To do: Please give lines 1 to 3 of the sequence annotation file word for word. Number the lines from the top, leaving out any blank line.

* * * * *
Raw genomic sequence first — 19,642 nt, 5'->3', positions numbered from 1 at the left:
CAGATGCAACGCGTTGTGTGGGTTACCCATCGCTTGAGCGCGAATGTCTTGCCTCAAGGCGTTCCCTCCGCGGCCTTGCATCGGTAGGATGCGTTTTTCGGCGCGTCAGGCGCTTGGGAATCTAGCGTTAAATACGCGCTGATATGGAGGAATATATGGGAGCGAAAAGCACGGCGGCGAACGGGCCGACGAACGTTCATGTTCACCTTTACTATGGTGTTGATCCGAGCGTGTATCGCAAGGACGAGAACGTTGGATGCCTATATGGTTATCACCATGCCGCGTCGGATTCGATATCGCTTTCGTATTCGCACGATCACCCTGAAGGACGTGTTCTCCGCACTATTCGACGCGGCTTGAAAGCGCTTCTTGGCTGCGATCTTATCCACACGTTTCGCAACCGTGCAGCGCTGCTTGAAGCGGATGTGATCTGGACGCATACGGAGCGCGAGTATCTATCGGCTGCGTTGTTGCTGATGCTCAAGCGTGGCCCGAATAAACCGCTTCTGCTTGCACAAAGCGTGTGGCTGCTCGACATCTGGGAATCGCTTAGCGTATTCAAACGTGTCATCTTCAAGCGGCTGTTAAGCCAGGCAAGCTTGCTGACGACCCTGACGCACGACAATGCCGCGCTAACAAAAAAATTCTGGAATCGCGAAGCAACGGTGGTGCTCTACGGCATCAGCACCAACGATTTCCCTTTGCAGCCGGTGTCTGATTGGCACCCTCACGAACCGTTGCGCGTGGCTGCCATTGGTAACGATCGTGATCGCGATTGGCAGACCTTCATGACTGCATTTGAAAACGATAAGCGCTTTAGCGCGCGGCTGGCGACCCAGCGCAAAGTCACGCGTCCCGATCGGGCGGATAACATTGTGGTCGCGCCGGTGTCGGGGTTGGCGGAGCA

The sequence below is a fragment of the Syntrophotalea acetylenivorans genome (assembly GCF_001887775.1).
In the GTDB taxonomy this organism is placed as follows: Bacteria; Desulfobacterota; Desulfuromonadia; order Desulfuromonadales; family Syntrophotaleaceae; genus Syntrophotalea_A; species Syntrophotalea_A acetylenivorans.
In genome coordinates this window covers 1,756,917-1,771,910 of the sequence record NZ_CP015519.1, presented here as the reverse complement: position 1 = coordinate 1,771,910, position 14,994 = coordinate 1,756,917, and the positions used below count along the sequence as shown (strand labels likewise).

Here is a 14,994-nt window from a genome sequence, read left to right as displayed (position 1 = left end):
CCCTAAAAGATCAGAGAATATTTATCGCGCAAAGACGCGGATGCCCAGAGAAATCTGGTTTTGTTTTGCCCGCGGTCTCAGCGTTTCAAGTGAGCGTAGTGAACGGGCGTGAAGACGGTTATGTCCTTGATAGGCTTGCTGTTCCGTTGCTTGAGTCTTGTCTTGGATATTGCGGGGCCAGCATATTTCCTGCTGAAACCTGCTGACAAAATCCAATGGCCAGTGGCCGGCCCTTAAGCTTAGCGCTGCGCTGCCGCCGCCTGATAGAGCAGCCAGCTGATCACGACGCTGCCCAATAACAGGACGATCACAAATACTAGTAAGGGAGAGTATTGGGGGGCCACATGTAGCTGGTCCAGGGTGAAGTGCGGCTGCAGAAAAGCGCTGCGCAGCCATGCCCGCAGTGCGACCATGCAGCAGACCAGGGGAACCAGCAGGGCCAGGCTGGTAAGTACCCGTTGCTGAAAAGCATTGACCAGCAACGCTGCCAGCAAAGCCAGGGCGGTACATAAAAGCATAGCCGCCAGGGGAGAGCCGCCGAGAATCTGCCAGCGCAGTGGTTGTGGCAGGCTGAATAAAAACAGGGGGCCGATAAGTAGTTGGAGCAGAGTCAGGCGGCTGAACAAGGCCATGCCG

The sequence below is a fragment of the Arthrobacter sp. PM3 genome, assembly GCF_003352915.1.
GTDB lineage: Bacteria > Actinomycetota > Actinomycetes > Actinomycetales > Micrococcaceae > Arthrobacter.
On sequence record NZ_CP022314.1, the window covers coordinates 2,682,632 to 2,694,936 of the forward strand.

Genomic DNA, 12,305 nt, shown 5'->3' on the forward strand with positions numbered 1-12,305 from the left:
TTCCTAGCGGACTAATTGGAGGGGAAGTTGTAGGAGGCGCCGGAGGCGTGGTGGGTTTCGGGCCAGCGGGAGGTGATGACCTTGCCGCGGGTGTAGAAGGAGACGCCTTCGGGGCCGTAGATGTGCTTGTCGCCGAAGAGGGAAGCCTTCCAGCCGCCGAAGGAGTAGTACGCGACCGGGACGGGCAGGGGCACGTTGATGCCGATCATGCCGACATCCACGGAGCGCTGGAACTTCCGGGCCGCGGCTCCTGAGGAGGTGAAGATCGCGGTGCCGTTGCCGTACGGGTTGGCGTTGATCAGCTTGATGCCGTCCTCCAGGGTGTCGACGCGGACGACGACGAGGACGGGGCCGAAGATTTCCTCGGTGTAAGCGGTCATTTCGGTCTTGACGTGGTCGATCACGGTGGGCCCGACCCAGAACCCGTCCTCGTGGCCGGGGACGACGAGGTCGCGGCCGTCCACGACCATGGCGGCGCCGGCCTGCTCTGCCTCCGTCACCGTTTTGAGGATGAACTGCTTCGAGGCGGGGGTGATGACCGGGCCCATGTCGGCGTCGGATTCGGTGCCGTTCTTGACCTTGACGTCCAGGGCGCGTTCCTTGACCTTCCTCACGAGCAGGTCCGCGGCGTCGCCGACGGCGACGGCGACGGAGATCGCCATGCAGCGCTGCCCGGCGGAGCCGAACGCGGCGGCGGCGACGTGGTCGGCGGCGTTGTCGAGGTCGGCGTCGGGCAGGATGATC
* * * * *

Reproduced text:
Raw genomic sequence first — 19,642 nt, 5'->3', positions numbered from 1 at the left:
CAGATGCAACGCGTTGTGTGGGTTACCCATCGCTTGAGCGCGAATGTCTTGCCTCAAGGCGTTCCCTCCGCGGCCTTGCATCGGTAGGATGCGTTTTTCGGCGCGTCAGGCGCTTGGGAATCTAGCGTTAAATACGCGCTGATATGGAGGAATATATGGGAGCGAAAAGCACGGCGGCGAACGGGCCGACGAACGTTCATGTTCACCTTTACTATGGTGTTGATCCGAGCGTGTATCGCAAGGACGAGAACGTTGGATGCCTATATGGTTATCACCATGCCGCGTCGGATTCGATATCGCTTTCGTATTCGCACGATCACCCTGAAGGACGTGTTCTCCGCACTATTCGACGCGGCTTGAAAGCGCTTCTTGGCTGCGATCTTATCCACACGTTTCGCAACCGTGCAGCGCTGCTTGAAGCGGATGTGATCTGGACGCATACGGAGCGCGAGTATCTATCGGCTGCGTTGTTGCTGATGCTCAAGCGTGGCCCGAATAAACCGCTTCTGCTTGCACAAAGCGTGTGGCTGCTCGACATCTGGGAATCGCTTAGCGTATTCAAACGTGTCATCTTCAAGCGGCTGTTAAGCCAGGCAAGCTTGCTGACGACCCTGACGCACGACAATGCCGCGCTAACAAAAAAATTCTGGAATCGCGAAGCAACGGTGGTGCTCTACGGCATCAGCACCAACGATTTCCCTTTGCAGCCGGTGTCTGATTGGCACCCTCACGAACCGTTGCGCGTGGCTGCCATTGGTAACGATCGTGATCGCGATTGGCAGACCTTCATGACTGCATTTGAAAACGATAAGCGCTTTAGCGCGCGGCTGGCGACCCAGCGCAAAGTCACGCGTCCCGATCGGGCGGATAACATTGTGGTCGCGCCGGTGTCGGGGTTGGCGGAGCA

The sequence below is a fragment of the Syntrophotalea acetylenivorans genome (assembly GCF_001887775.1).